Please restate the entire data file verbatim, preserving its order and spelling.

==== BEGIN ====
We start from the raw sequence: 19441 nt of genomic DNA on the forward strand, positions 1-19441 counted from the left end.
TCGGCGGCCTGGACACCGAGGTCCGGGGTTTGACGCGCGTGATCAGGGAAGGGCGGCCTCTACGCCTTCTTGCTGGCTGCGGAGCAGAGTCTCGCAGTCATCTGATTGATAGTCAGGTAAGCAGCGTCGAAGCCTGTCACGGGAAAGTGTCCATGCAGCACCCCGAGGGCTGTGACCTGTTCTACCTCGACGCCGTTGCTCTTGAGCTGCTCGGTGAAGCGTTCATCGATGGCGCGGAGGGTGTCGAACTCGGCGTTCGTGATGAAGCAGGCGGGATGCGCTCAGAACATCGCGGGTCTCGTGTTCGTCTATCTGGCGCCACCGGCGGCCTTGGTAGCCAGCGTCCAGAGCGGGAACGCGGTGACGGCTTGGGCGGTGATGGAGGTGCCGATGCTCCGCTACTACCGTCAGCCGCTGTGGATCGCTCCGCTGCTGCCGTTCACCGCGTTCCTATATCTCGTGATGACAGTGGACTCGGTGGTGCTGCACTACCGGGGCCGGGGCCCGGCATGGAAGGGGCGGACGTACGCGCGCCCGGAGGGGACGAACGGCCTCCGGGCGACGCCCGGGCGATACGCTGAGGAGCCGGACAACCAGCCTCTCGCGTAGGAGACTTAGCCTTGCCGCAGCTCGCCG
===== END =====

We start from the raw sequence: 19441 nt of genomic DNA on the forward strand, positions 1-19441 counted from the left end.
TCGGCGGCCTGGACACCGAGGTCCGGGGTTTGACGCGCGTGATCAGGGAAGGGCGGCCTCTACGCCTTCTTGCTGGCTGCGGAGCAGAGTCTCGCAGTCATCTGATTGATAGTCAGGTAAGCAGCGTCGAAGCCTGTCACGGGAAAGTGTCCATGCAGCACCCCGAGGGCTGTGACCTGTTCTACCTCGACGCCGTTGCTCTTGAGCTGCTCGGTGAAGCGTTCATCGATGGCGCGGAGGGTGTCGAACTCGGCGTTCGTGATGAAGCAGGCGGGATGCGCTCAGAACATCGCGGGTCTCGTGTTCGTCTATCTGGCGCCACCGGCGGCCTTGGTAGCCAGCGTCCAGAGCGGGAACGCGGTGACGGCTTGGGCGGTGATGGAGGTGCCGATGCTCCGCTACTACCGTCAGCCGCTGTGGATCGCTCCGCTGCTGCCGTTCACCGCGTTCCTATATCTCGTGATGACAGTGGACTCGGTGGTGCTGCACTACCGGGGCCGGGGCCCGGCATGGAAGGGGCGGACGTACGCGCGCCCGGAGGGGACGAACGGCCTCCGGGCGACGCCCGGGCGATACGCTGAGGAGCCGGACAACCAGCCTCTCGCGTAGGAGACTTAGCCTTGCCGCAGCTCGCCG